1 - Bee Stings / Safety
2 - Page 3
3 - Page 4
4 - Page 5
5 - Page 6
6 - Page 8
7 - Page 1
8 - Page 7
Honey bees and your swimming pool: not a good mix
Honey bees are one of the most beneficial insects to humans. They help pollinate our crops (like apples, melons and almonds), produce the sweet honey and make beeswax, which is important in the cosmetic and candle industries.
Because they are a social insect, living in colonies of up to 60,000 individuals, they need lots of food and water to keep the nest alive. The queen lays all the eggs in the colony and the worker bees do all the work. Worker bees normally forage on flowers for nectar and pollen. Nectar is the sweet flower sap that bees make into honey by evaporating off the excess water. Pollen is the protein resource bees feed their young larvae.
Bees store their food and raise their young in the honeycomb nest. Honeycomb is made from beeswax, which is secreted by young worker bees, and fashioned into the familiar honeycomb hexagonal shape. Because bees live in these wax combs, though, they have to keep the nest at a constant temperature, not only to keep the colony from overheating, but also to prevent the wax from melting. In hot weather, bees cool the colony much like your swamp or evaporative cooler does - by evaporating off drops of water. Bees collect water and spread it throughout the colony in droplets. Then they fan the air to creat an air stream over the water drops, causing the water to evaporate and thus lowering the nest temperatures.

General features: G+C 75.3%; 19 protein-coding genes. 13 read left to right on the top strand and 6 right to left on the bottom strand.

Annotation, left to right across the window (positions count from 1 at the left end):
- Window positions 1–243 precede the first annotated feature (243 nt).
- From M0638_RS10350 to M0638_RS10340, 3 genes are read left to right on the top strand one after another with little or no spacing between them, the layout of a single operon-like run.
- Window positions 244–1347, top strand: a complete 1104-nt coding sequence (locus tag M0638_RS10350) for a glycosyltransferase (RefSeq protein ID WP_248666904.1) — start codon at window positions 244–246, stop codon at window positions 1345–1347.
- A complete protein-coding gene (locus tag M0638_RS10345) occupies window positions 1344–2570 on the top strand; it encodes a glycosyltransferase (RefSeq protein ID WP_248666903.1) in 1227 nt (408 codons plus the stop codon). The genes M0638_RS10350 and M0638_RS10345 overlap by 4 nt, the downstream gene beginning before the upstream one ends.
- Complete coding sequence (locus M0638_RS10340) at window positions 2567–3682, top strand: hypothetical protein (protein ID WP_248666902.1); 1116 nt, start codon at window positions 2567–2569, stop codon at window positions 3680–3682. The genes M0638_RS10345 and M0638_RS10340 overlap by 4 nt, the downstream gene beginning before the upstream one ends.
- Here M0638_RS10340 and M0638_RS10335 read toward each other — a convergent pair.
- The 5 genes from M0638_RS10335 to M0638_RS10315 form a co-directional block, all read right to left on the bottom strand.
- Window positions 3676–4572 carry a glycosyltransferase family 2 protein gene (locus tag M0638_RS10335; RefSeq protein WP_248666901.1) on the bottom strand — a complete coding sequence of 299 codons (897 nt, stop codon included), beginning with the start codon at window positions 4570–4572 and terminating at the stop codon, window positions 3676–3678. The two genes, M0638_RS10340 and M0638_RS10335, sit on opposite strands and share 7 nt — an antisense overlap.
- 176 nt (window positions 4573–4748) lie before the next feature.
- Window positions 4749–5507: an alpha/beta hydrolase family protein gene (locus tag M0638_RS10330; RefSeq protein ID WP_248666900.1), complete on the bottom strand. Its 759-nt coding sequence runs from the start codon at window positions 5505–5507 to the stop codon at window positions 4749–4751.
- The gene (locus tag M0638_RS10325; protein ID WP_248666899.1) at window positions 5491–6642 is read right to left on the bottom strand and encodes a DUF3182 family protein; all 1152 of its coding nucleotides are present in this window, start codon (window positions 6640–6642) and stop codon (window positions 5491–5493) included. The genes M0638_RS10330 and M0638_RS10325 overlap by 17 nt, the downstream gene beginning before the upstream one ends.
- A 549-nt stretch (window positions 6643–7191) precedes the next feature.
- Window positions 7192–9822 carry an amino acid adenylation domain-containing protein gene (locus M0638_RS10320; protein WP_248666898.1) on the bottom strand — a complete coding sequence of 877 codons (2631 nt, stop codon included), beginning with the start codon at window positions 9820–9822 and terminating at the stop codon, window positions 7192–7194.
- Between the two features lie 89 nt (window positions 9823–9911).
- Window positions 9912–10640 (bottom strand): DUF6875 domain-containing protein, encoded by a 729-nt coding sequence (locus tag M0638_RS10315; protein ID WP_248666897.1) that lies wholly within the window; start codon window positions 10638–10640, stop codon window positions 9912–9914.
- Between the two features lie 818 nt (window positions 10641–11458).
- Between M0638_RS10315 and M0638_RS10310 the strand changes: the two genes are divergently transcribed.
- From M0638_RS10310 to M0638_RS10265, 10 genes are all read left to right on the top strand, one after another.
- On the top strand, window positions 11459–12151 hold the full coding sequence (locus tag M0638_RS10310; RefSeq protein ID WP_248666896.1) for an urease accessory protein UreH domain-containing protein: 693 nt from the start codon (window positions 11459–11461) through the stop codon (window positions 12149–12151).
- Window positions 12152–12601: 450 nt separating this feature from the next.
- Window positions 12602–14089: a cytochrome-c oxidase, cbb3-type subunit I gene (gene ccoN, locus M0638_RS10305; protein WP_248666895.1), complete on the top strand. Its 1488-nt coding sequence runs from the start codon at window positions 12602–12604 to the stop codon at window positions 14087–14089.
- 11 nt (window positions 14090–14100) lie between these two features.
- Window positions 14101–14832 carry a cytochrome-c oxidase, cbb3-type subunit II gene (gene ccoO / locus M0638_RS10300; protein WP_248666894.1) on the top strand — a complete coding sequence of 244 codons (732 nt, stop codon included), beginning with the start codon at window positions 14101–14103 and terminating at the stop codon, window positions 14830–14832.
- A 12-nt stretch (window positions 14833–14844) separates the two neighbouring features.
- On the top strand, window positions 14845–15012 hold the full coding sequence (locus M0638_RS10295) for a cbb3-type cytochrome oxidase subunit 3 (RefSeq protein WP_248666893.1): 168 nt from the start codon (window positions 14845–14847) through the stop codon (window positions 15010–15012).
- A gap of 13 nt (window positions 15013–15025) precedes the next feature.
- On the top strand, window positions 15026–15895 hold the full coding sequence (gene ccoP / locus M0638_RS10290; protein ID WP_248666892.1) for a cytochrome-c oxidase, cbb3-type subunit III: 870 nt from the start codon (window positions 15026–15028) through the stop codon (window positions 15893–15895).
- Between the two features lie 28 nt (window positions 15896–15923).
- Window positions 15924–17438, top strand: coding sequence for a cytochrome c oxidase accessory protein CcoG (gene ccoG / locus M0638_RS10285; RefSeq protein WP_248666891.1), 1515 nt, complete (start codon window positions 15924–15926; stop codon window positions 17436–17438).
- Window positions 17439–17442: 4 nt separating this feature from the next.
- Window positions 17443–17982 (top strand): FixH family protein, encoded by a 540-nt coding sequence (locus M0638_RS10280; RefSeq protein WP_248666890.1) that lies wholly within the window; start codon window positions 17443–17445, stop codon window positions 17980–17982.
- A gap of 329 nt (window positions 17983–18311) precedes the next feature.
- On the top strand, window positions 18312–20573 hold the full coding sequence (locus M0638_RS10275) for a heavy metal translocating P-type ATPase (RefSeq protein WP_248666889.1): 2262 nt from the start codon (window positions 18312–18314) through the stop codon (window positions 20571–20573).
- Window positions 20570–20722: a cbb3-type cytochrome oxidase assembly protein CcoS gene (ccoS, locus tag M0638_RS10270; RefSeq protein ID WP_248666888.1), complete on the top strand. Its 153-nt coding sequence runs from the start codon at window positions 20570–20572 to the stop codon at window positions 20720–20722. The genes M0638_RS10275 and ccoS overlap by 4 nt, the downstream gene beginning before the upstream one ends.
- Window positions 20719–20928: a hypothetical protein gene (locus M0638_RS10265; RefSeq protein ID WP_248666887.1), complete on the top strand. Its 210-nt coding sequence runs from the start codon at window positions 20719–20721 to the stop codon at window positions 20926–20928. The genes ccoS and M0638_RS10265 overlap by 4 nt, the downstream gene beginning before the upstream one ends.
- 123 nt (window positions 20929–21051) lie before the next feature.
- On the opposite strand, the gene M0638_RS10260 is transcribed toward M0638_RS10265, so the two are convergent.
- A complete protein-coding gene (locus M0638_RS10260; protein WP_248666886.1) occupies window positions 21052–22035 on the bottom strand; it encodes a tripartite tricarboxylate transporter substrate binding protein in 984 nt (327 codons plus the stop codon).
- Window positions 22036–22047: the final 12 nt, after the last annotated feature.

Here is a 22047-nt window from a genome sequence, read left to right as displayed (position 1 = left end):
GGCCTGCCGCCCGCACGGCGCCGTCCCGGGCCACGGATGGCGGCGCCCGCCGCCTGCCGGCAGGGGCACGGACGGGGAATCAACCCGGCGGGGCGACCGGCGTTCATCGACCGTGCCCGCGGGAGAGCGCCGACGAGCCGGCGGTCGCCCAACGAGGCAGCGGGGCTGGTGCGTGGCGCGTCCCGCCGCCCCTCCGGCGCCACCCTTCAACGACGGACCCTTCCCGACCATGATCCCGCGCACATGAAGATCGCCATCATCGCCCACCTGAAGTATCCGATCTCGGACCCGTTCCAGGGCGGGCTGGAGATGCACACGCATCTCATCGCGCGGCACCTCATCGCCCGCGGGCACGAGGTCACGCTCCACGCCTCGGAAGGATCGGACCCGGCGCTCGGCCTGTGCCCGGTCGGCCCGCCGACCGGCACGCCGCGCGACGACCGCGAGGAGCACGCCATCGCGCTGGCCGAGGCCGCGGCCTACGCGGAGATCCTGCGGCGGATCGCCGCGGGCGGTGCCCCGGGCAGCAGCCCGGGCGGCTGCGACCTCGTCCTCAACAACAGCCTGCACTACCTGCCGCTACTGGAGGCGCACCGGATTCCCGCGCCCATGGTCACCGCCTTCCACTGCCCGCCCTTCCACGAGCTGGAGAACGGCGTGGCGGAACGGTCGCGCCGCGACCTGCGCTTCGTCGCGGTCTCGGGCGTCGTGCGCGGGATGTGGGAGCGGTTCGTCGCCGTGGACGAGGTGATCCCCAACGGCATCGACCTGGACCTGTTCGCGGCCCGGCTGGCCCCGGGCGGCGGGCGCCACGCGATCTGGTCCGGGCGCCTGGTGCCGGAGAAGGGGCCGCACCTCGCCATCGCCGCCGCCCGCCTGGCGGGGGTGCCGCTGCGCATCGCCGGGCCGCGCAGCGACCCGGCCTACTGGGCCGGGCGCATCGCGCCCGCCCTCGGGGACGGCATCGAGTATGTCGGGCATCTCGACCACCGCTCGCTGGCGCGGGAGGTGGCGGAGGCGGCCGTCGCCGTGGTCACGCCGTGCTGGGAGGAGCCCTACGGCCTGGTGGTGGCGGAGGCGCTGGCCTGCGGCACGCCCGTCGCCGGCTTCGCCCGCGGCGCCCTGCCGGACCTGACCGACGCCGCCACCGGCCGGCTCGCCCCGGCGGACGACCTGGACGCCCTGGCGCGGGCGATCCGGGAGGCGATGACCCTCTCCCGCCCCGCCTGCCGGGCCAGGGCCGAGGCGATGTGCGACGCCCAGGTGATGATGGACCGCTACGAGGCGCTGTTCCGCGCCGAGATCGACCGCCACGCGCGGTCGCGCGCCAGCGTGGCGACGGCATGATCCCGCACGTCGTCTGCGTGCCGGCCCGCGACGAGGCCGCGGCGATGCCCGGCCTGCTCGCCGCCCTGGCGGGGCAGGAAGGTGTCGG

When bees forage for water, they are not too fussy about where they collect it. It could be from a small, muddy puddle, a stream or your swimming pool, irrigation system, swamp cooler or birdbath. It is when bees come in contact with people, especially at swimming pools, that people notice them. Then they are considered not only a nuisance, but also a hazard.
Here are some tips on how to keep bees away from your pools.
In addition, you should monitor other water sources and discourage bees from frequent visits. Here are some tips.
If you notice bees nosing around your shed, house or other small hole in your wall or foundation, these are probably scout bees looking for a new home site for a swarm. Make sure every hole larger than 1/4-inch in diameter (about the size of a pencil), is caulked up.
|<< Previous 1 2 3 4 5 6 7 |